Redefining the Term “Boss Babe” – With Kudos for Your Unique Journey

May 22, 2024 | Main Blog | 1 comment

Michelle Obama once said, “The only limit to the height of your achievements is the reach of your dreams and your willingness to work hard for them.” Women have come a long way throughout history to be honored and celebrated as hardworking and ambitious people today. Often, women’s work was dismissed, overlooked, or ignored. Now, having women in the spotlight and thriving in countless fields and occupations is beyond empowering.

National Boss Babe Day is celebrated on Wednesday, May 22nd to honor the many ambitions of women. It is a national holiday created in June 2021 by Heather Schwendeman-Kincaid in memory of her mother, Donna. May 22nd is Donna Schwendeman’s birthday, and though she passed away in 2019, her ambitions are still celebrated by the loved ones in her life. Heather attributes her success as a self-employed small business owner to her mother and claims she couldn’t have succeeded without her mother’s inspiration. Mrs. Schwendeman uplifted other women and encouraged their uniqueness and “female power.” She believed women should be encouraged to unlock their full potential and do what they love. National Boss Babe Day was created to celebrate hardworking, ambitious, way-making women. The intention of National Boss Babe Day is empowering and beautiful, as it is a day where women are acknowledged for their career paths, determination, and hard work.

When many people hear the term “Boss Babe” they think of self-employed women, entrepreneurs, and others in the business field. It is a term coined by American businesswoman Sophia Amoruso in 2014.

Typically, the title “Boss Babe” is referred to an ambitious businesswoman who has created her success and has risen above societal norms. These “Boss Babes” are seemingly independent, consistently hard workers, go-getters, and tend to do it all themselves. I want to give credit where credit is due because the women who have achieved this should be celebrated, and they are inspiring women. My question is, can all women be considered a “Boss Babe?”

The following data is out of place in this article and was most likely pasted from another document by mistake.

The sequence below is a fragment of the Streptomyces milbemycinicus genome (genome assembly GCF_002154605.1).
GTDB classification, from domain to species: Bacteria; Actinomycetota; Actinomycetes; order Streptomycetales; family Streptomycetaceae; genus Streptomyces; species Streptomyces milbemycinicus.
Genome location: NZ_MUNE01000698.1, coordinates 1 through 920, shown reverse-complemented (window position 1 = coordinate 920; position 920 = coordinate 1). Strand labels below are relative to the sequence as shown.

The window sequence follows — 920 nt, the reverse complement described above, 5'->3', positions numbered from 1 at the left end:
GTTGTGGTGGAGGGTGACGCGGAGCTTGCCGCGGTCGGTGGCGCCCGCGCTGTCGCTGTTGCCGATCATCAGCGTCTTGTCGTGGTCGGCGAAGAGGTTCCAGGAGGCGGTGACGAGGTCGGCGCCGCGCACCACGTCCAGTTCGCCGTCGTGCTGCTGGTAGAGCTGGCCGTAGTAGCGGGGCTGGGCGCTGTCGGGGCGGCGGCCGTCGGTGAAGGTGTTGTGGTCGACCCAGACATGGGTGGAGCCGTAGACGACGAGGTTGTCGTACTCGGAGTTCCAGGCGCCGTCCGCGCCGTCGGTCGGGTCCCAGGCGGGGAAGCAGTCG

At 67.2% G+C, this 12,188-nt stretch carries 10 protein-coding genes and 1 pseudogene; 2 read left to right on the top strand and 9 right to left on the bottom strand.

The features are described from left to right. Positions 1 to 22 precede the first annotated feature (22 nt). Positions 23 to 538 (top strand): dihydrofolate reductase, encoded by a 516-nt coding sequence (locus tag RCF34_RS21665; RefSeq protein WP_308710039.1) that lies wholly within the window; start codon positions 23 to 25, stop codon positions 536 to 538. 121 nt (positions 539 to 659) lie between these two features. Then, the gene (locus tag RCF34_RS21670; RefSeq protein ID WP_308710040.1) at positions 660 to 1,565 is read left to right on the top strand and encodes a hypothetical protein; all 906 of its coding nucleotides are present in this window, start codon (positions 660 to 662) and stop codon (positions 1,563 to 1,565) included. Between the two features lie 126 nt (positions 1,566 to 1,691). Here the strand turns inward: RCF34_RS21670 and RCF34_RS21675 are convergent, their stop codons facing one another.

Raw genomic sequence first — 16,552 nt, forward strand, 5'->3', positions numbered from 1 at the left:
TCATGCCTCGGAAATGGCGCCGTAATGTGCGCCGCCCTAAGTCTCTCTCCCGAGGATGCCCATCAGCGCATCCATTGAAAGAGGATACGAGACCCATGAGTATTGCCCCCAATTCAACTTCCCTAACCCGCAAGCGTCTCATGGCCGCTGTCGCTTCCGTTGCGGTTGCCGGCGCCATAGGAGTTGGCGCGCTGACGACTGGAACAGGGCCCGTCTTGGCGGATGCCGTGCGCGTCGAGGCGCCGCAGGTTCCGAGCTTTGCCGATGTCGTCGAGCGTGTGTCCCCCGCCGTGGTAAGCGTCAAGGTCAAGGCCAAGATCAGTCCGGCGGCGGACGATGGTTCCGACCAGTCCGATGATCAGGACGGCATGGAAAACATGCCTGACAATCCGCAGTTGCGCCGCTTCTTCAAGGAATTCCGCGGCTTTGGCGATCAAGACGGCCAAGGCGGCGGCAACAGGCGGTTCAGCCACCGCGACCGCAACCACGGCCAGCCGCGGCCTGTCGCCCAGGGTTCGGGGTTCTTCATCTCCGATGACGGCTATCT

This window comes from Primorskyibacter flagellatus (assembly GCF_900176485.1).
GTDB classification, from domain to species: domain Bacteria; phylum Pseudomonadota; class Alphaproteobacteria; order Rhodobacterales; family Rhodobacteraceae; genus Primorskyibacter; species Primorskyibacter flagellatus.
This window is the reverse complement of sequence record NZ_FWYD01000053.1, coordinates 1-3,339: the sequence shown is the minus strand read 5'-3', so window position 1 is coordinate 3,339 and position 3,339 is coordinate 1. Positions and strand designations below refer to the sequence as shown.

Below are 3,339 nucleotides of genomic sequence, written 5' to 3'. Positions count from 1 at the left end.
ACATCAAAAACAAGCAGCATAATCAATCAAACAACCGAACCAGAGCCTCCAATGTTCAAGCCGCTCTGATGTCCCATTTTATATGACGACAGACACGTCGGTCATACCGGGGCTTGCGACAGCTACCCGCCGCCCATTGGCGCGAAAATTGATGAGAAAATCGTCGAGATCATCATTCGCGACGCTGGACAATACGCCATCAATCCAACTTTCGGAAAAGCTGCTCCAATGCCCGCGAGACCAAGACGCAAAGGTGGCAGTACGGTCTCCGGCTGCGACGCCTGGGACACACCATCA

Some people argue that “Boss Babe Culture” actually is not empowering to all women, and typically ignores BIPOC women. The impact of systemic racism and the economic status of our country can place notable limitations on the journey of achievement among people. What about women who cannot get out of their circumstances that limit their growth, no matter how hard they try? Then are they not a “Boss Babe?” What about women who do not seek to climb every metaphorical mountain by themselves? What about the women not dreaming about climbing the corporate ladder, and overworking themselves to pave the way for other women?

I think it is interesting to note some of the controversy that does occur around the title “Boss Babe.” The terms “Boss Babe, Girl Boss, Fempreneur” can be ones that people shy away from or claim to be anti-feminist. People often wonder why these female titles have to be gendered when men don’t have reciprocal titles when they hold the same positions. Some people feel that the term “Boss Babe” or “Girl Boss” can make others look down on women and not take them seriously in their profession.

My pledge to every reader is yes, every woman is a “Boss Babe” no matter her career, work ethic, race, sexuality, religion, limitations, or circumstance.

Let’s change the negative narrative around the title “Boss Babe,” and use it to empower women. That’s why National Boss Babe Day was created. Being a “Boss Babe” involves having a vision, doing whatever you can to achieve it, and supporting all women in their unique personal journeys and aspirations. There is no one way to achieve success or greatness. That is left to each person to define for themself.

My favorite well-known “Boss Babes” today include former First Lady Michelle Obama, Vanity Fair Editor-in-Chief Radhika Jones, singer Dolly Parton, producer Shonda Rhimes, and many other women who are changing the world. Every woman is inspiring, no matter where her journey takes her. You can do many things to celebrate this year’s National Boss Babe Day. Grab a meal with your female friends, mentors, colleagues, and loved ones to celebrate “girl power.” Various motivational podcasts for women can be a great way to inspire your inner “Boss Babe.”

A “Boss Babe” is not only a successful female businesswoman. She is a preschool teacher, writer, future ecologist/forester, social worker, firefighter, professor, doctor, farmer, mathematician, nurse, barista at my favorite coffee shop, college student, actress, and countless more. Not only in their careers but women who are “Boss Babes” are mothers, grandmothers, daughters, friends, dog/cat-moms, sisters, wives, and more. “Boss Babes” are brave, ambitious, uplifting to all, empowering to other women, and embody a world of kindness. On May 22, look in the mirror and reflect on what makes you a “Boss Babe.”

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1 Comment

  1. Liv

    Great piece!


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Maddie Bocian

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